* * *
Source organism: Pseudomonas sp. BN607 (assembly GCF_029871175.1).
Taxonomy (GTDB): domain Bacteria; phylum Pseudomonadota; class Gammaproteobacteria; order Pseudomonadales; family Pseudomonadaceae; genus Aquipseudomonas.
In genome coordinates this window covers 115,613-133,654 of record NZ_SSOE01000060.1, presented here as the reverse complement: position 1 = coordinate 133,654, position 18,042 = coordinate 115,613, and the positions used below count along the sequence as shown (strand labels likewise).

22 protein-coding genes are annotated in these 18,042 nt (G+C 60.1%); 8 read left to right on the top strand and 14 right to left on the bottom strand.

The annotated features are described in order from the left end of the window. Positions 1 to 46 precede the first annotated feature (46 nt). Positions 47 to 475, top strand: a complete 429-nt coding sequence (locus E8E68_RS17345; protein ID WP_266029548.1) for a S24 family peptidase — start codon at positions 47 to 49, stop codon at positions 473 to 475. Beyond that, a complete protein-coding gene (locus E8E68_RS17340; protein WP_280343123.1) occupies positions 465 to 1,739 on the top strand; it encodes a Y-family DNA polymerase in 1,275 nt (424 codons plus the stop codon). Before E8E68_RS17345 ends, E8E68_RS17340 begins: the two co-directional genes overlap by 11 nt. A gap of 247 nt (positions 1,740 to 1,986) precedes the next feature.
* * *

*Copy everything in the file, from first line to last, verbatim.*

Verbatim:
Source organism: Pseudomonas sp. BN607 (assembly GCF_029871175.1).
Taxonomy (GTDB): domain Bacteria; phylum Pseudomonadota; class Gammaproteobacteria; order Pseudomonadales; family Pseudomonadaceae; genus Aquipseudomonas.
In genome coordinates this window covers 115,613-133,654 of record NZ_SSOE01000060.1, presented here as the reverse complement: position 1 = coordinate 133,654, position 18,042 = coordinate 115,613, and the positions used below count along the sequence as shown (strand labels likewise).

22 protein-coding genes are annotated in these 18,042 nt (G+C 60.1%); 8 read left to right on the top strand and 14 right to left on the bottom strand.

The annotated features are described in order from the left end of the window. Positions 1 to 46 precede the first annotated feature (46 nt). Positions 47 to 475, top strand: a complete 429-nt coding sequence (locus E8E68_RS17345; protein ID WP_266029548.1) for a S24 family peptidase — start codon at positions 47 to 49, stop codon at positions 473 to 475. Beyond that, a complete protein-coding gene (locus E8E68_RS17340; protein WP_280343123.1) occupies positions 465 to 1,739 on the top strand; it encodes a Y-family DNA polymerase in 1,275 nt (424 codons plus the stop codon). Before E8E68_RS17345 ends, E8E68_RS17340 begins: the two co-directional genes overlap by 11 nt. A gap of 247 nt (positions 1,740 to 1,986) precedes the next feature.